BET Analysis - April 2010



* Bold denotes programming change


The BET Monday - Friday schedule typically features a movie each night at 8, with original programming or encores running at 10. Premiere nights for new series are usually Tuesdays and Wednesdays with plenty of encores scattered irregularly throughout the rest of the week. Saturdays are all movies and Sunday night is a mix of programming, including movies, original series, encores, news specials and encores of specials.


Live Primetime Ratings Comparison / April 2010 vs. April 2009  (% Change)




Monday 8-11pm




Tuesday 8-11pm




Wednesday 8-11pm




Thursday 8-11pm




Friday 8-11pm




Saturday 8-11pm




Sunday 8-11pm




MTWTFSS 8-11pm




*Source: The Nielsen Company's National Television Audience Sample

Not too much movement on BET's bottom-line Monday through Sunday average this month, as ratings moved by 5% or less.  Men 18-49 were up 5% vs. last year and down 5% vs. last month; women 18-49 were up 3% vs. both last year and last month. And after a brief flirtation with the 30+ crowd at the beginning of the year, median age is back down in the 20's.

Reality shows based on celebrities continue to churn through the line-up. Although each series has a short life, rarely going past two seasons, the encores have a lengthy shelf-life on BET's primetime air. For instance, FAMILY CREWS finished up its first season at the beginning of the month, and was followed by ten encore telecasts on seven different nights. THE MICHAEL VICK PROJECT ended its season last month, but was back with three more telecasts this month. Encore telecasts are seemingly random; they might appear as filler for movies or they might pop up as a marathon.

As MICHAEL VICK went into repeats, the second season of TINY & TOYA debuted this April, with new episodes running on Tuesday nights. Back to the multiple-encore theme, there were two new telecasts plus ten encores in the two weeks that it was on the air. That's a lot of TINY & TOYA!  The new episodes pulled in the top ratings of the month among households and women, while all those encores pulled down the program average. The younger female comps on the show are incredibly strong. But, as we said, these reality shows have a short life, TINY & TOYA won't be back, although TOYA will strike it out on her own on BET's air in 2011.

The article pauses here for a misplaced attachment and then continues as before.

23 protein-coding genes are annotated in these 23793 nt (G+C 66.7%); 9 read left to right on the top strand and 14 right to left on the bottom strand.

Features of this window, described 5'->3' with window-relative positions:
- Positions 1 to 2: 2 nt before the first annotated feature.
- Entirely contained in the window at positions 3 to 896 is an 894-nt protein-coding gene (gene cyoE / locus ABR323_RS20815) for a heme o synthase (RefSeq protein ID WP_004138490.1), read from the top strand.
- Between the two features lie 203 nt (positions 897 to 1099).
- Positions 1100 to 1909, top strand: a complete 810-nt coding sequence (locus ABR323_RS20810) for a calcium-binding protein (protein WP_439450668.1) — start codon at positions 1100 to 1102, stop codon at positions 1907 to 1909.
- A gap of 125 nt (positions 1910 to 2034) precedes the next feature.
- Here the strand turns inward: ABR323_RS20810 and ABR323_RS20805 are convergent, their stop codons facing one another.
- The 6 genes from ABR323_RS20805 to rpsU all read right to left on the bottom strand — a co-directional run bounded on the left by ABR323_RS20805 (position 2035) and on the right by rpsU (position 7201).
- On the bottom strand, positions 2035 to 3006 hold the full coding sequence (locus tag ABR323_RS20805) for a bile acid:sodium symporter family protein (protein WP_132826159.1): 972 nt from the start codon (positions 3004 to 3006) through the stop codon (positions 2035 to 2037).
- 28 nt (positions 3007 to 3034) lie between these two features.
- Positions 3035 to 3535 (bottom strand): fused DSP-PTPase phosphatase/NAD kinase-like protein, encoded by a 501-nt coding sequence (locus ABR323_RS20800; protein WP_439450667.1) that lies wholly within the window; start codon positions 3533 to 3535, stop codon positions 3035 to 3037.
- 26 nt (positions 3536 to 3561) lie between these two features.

On Friday, April 16th the annual SPRING BLING special ran. A few encores followed, and on average, it was the top rated program of the month for households, men and women. Recurring specials, and not just the awards shows, have nearly all shown improvement this past year. As a genre, specials have become a big part of BET's ratings spikes, and also their image and their buzz. Not surprisingly, more specials will be coming soon.

On Sundays the big news was the premiere of season three of SUNDAY BEST and the finale of THE FAMILY CREWS. SUNDAY BEST drew strong female audiences, particularly with older women. Sunday night pulled the oldest audience of the week, primarily because of SUNDAY BEST. The best news about the program was its build. It gained more women viewers with each successive week. FAMILY CREWS finished up its first season with strong numbers. According to BET it drew 1.2 million total viewers. It will be back with another season.

Movies are still the heart of BET's line-up, accounting for about two-thirds of the primetime real-estate. Total movie ratings improved vs. last year (+13% A18-49) but fell vs. last month (-13%). They were not as prominent on the ratings chart this month, and they were also more female-skewing than usual. Truth Hall and I Do I Did were top performers for women, down at numbers 10 and 17. Movies are more important for male viewers, even with the increased female skew; it is one of the few things left on the line-up that can draw more men than women. Six movies placed in the top 20 rated telecasts for the men 18-49 demo - The Nutty Professor, Waist Deep, Boyz N The Hood, ATL Movie and Lockdown.


BET has declared that programming that centers on the family is their main focus. Citing internal research studies, particularly "African Americans Revealed," the net declared that the most relevant insight they found was the importance of family; 88% of those studied cited family as their top priority. This fits in nicely with the female direction BET primetime has been taking for the past year. (If not the latenight music videos).

After a failed attempt at scripted drama with HARLEM HEIGHTS in 2009, the network will jump back into that game with THE GAME and LET'S STAY TOGETHER in the 2010/2011 season. Specials continue to spike the numbers, and we can expect to see more of them next year. But the crux of the plans are heavy on celebrity / music / reality competition programming. Those programs tend to have a short shelf life; development needs to stay active to support that strategy.

BET continues to use its political and social voice in the form of on-air programming.  The network has made a public commitment to Michelle Obama's childhood obesity effort Let's Move, and will incorporate the messaging into talk shows, news programming and specials.